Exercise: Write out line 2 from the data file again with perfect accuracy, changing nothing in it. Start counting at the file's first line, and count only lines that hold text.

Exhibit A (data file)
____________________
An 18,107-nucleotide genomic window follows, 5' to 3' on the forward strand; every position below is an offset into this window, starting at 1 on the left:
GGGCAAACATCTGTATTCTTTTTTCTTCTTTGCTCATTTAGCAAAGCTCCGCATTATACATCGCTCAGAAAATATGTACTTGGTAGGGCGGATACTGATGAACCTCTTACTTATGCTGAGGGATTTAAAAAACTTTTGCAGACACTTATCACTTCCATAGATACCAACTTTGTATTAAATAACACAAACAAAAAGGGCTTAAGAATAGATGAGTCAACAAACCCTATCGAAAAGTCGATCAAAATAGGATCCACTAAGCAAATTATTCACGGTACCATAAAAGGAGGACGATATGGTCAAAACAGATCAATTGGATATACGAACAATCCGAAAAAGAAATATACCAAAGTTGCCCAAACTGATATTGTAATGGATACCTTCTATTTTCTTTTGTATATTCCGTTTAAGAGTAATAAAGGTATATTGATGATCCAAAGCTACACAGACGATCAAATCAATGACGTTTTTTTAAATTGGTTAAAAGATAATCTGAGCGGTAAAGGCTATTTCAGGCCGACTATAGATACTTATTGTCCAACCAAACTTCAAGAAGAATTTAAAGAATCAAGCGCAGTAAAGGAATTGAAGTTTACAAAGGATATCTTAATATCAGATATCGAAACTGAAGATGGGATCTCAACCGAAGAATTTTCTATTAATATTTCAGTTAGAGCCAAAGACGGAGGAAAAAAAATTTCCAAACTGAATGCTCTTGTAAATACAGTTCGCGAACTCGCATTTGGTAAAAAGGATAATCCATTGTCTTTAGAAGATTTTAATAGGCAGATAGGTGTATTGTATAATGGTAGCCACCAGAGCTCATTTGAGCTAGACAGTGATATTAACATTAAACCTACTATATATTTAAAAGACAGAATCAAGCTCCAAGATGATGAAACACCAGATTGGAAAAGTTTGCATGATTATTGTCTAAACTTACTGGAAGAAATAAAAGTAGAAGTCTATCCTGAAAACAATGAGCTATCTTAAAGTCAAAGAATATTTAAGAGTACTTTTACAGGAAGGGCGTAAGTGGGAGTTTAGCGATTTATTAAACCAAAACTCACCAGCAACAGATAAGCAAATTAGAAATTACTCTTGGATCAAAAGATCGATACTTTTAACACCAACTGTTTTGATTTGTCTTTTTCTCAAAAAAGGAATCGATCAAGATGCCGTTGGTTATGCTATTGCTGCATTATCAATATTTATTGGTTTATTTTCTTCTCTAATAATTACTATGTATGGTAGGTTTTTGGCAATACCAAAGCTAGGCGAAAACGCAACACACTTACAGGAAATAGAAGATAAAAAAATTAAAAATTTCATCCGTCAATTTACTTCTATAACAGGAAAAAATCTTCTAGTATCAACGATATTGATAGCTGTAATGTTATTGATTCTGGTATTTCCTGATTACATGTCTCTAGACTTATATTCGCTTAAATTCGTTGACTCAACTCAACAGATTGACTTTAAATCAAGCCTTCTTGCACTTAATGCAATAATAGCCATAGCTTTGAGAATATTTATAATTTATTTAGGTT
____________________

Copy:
GGGCAAACATCTGTATTCTTTTTTCTTCTTTGCTCATTTAGCAAAGCTCCGCATTATACATCGCTCAGAAAATATGTACTTGGTAGGGCGGATACTGATGAACCTCTTACTTATGCTGAGGGATTTAAAAAACTTTTGCAGACACTTATCACTTCCATAGATACCAACTTTGTATTAAATAACACAAACAAAAAGGGCTTAAGAATAGATGAGTCAACAAACCCTATCGAAAAGTCGATCAAAATAGGATCCACTAAGCAAATTATTCACGGTACCATAAAAGGAGGACGATATGGTCAAAACAGATCAATTGGATATACGAACAATCCGAAAAAGAAATATACCAAAGTTGCCCAAACTGATATTGTAATGGATACCTTCTATTTTCTTTTGTATATTCCGTTTAAGAGTAATAAAGGTATATTGATGATCCAAAGCTACACAGACGATCAAATCAATGACGTTTTTTTAAATTGGTTAAAAGATAATCTGAGCGGTAAAGGCTATTTCAGGCCGACTATAGATACTTATTGTCCAACCAAACTTCAAGAAGAATTTAAAGAATCAAGCGCAGTAAAGGAATTGAAGTTTACAAAGGATATCTTAATATCAGATATCGAAACTGAAGATGGGATCTCAACCGAAGAATTTTCTATTAATATTTCAGTTAGAGCCAAAGACGGAGGAAAAAAAATTTCCAAACTGAATGCTCTTGTAAATACAGTTCGCGAACTCGCATTTGGTAAAAAGGATAATCCATTGTCTTTAGAAGATTTTAATAGGCAGATAGGTGTATTGTATAATGGTAGCCACCAGAGCTCATTTGAGCTAGACAGTGATATTAACATTAAACCTACTATATATTTAAAAGACAGAATCAAGCTCCAAGATGATGAAACACCAGATTGGAAAAGTTTGCATGATTATTGTCTAAACTTACTGGAAGAAATAAAAGTAGAAGTCTATCCTGAAAACAATGAGCTATCTTAAAGTCAAAGAATATTTAAGAGTACTTTTACAGGAAGGGCGTAAGTGGGAGTTTAGCGATTTATTAAACCAAAACTCACCAGCAACAGATAAGCAAATTAGAAATTACTCTTGGATCAAAAGATCGATACTTTTAACACCAACTGTTTTGATTTGTCTTTTTCTCAAAAAAGGAATCGATCAAGATGCCGTTGGTTATGCTATTGCTGCATTATCAATATTTATTGGTTTATTTTCTTCTCTAATAATTACTATGTATGGTAGGTTTTTGGCAATACCAAAGCTAGGCGAAAACGCAACACACTTACAGGAAATAGAAGATAAAAAAATTAAAAATTTCATCCGTCAATTTACTTCTATAACAGGAAAAAATCTTCTAGTATCAACGATATTGATAGCTGTAATGTTATTGATTCTGGTATTTCCTGATTACATGTCTCTAGACTTATATTCGCTTAAATTCGTTGACTCAACTCAACAGATTGACTTTAAATCAAGCCTTCTTGCACTTAATGCAATAATAGCCATAGCTTTGAGAATATTTATAATTTATTTAGGTT